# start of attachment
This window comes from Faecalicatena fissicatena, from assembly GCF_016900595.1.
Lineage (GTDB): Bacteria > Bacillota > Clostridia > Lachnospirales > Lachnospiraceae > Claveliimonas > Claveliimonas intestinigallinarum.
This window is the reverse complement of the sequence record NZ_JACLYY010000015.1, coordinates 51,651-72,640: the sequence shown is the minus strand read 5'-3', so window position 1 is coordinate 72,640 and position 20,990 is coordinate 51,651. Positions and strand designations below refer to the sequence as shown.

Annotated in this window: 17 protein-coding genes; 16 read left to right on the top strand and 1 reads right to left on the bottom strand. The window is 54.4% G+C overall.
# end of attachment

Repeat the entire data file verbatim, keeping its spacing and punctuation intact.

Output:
This window comes from Faecalicatena fissicatena, from assembly GCF_016900595.1.
Lineage (GTDB): Bacteria > Bacillota > Clostridia > Lachnospirales > Lachnospiraceae > Claveliimonas > Claveliimonas intestinigallinarum.
This window is the reverse complement of the sequence record NZ_JACLYY010000015.1, coordinates 51,651-72,640: the sequence shown is the minus strand read 5'-3', so window position 1 is coordinate 72,640 and position 20,990 is coordinate 51,651. Positions and strand designations below refer to the sequence as shown.

Annotated in this window: 17 protein-coding genes; 16 read left to right on the top strand and 1 reads right to left on the bottom strand. The window is 54.4% G+C overall.